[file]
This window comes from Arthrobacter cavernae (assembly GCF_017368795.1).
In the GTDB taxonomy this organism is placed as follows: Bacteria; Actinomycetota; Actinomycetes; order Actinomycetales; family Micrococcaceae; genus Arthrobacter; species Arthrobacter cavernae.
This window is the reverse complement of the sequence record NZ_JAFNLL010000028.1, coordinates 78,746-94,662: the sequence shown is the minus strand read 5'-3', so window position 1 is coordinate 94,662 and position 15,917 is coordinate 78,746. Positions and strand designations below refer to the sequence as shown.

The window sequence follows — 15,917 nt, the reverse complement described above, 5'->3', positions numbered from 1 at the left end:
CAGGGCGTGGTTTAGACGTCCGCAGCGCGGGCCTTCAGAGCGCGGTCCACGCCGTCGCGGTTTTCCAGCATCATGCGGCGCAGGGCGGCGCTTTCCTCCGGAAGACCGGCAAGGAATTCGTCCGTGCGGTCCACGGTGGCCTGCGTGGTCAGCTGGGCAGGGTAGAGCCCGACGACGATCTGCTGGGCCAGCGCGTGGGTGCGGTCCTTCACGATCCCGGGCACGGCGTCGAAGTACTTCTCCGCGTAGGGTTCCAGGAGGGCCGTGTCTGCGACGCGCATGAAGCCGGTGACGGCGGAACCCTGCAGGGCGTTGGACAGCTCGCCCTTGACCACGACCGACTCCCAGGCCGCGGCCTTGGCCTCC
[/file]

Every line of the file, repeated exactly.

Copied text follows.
This window comes from Arthrobacter cavernae (assembly GCF_017368795.1).
In the GTDB taxonomy this organism is placed as follows: Bacteria; Actinomycetota; Actinomycetes; order Actinomycetales; family Micrococcaceae; genus Arthrobacter; species Arthrobacter cavernae.
This window is the reverse complement of the sequence record NZ_JAFNLL010000028.1, coordinates 78,746-94,662: the sequence shown is the minus strand read 5'-3', so window position 1 is coordinate 94,662 and position 15,917 is coordinate 78,746. Positions and strand designations below refer to the sequence as shown.

The window sequence follows — 15,917 nt, the reverse complement described above, 5'->3', positions numbered from 1 at the left end:
CAGGGCGTGGTTTAGACGTCCGCAGCGCGGGCCTTCAGAGCGCGGTCCACGCCGTCGCGGTTTTCCAGCATCATGCGGCGCAGGGCGGCGCTTTCCTCCGGAAGACCGGCAAGGAATTCGTCCGTGCGGTCCACGGTGGCCTGCGTGGTCAGCTGGGCAGGGTAGAGCCCGACGACGATCTGCTGGGCCAGCGCGTGGGTGCGGTCCTTCACGATCCCGGGCACGGCGTCGAAGTACTTCTCCGCGTAGGGTTCCAGGAGGGCCGTGTCTGCGACGCGCATGAAGCCGGTGACGGCGGAACCCTGCAGGGCGTTGGACAGCTCGCCCTTGACCACGACCGACTCCCAGGCCGCGGCCTTGGCCTCC